Special Issue "The Polymorphic World of G-Quadruplexes: From Structural Insights to Functional Activity"
Deadline for manuscript submissions: closed (30 September 2020).
Interests: Nucleic acid chemistry and structure; Nucleic acid therapeutics; Aptamers; G-quadruplex structures; Nucleosides and Nucleotides chemistry
Interests: G-quadruplex; aptamers; nucleic acid chemistry; circular dichroism; electrophoresis; NMR
Interests: G-quadruplex structures; aptamers; nucleic acid chemistry; circular dichroism; electrophoresis
G-quadruplex structures are secondary conformations of nucleic acids, whose constitutive unit is the G-tetrad or G-quartet. This building block consists of a square planar arrangement of four guanosines, in which each base is associated to the adjacent ones through four hydrogen bonds. The stacking of two or more G-tetrad units can form larger and more stable structures. The occurrance of monovalent cations, between two adjacent G-tetrads or also in the center of a G-tetrad, further contributes to the structural stability of the G-quadruplex complexes. The biological significance of these DNA or RNA structures is witnessed by their occurrence or potential formation in several regions of the human genome, such as telomeres, genes promoters, and transcription start sites. Furthermore, they can be involved in the regulation of gene expression and telomere maintenance. However, the importance of the G-quadruplex structures is not confined to genetics and molecular biological research. In fact, thanks to their remarkable stability and outstanding variability, these structures constitute the scaffolds of several DNA or RNA aptamers, with important applications in pharmaceutics, analytics, and diagnostics. Furthermore, suitable G-quadruplexes are also endowed with catalytic properties. Moreover, considering their self-assembly properties, G-quadruplexes are often exploited in building nanostructures and in developing nanodevices.
This Special Issue will concern a selection of original research, review articles, and commentaries focused on diverse topics, with particular attention on the relationship between the structural features of the G-quadruplexes and their functional role.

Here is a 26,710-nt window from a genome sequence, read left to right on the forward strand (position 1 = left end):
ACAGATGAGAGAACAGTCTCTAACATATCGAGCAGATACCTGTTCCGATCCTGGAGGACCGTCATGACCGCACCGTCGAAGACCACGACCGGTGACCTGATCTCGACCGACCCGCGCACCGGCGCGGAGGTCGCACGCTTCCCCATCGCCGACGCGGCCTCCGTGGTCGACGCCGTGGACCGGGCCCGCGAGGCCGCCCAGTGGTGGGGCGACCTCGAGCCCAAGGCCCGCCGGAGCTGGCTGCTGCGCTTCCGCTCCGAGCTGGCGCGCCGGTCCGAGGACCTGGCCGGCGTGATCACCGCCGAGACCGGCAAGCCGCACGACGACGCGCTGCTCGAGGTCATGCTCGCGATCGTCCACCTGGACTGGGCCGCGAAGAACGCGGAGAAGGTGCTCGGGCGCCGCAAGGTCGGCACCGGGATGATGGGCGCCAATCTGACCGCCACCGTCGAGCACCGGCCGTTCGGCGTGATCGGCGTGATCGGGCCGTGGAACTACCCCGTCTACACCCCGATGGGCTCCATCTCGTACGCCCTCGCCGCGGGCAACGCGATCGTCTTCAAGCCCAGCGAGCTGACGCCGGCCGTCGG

Dr. Aldo Galeone
Prof. Veronica Esposito
Prof. Antonella Virgilio
Manuscript Submission Information
Manuscripts should be submitted online at www.mdpi.com by registering and logging in to this website. Once you are registered, click here to go to the submission form. Manuscripts can be submitted until the deadline. All papers will be peer-reviewed. Accepted papers will be published continuously in the journal (as soon as accepted) and will be listed together on the special issue website. Research articles, review articles as well as short communications are invited. For planned papers, a title and short abstract (about 100 words) can be sent to the Editorial Office for announcement on this website.
Submitted manuscripts should not have been published previously, nor be under consideration for publication elsewhere (except conference proceedings papers). All manuscripts are thoroughly refereed through a single-blind peer-review process. A guide for authors and other relevant information for submission of manuscripts is available on the Instructions for Authors page. International Journal of Molecular Sciences is an international peer-reviewed open access semimonthly journal published by MDPI.
Please visit the Instructions for Authors page before submitting a manuscript. There is an Article Processing Charge (APC) for publication in this open access journal. For details about the APC please see here. Submitted papers should be well formatted and use good English. Authors may use MDPI's English editing service prior to publication or during author revisions.
- G-quadruplex thermodynamics
- G-quadruplex CD and fluorescence spectroscopy
- G-quadruplex synthesis
- G-quadruplex properties
- G-quadruplex structure
- G-quadruplex dynamics
- G-quadruplex folding
- G-quadruplex biological functions
- G-quadruplex aptamers
- G-quadruplex as a therapeutic target
- Catalytic G-quadruplexes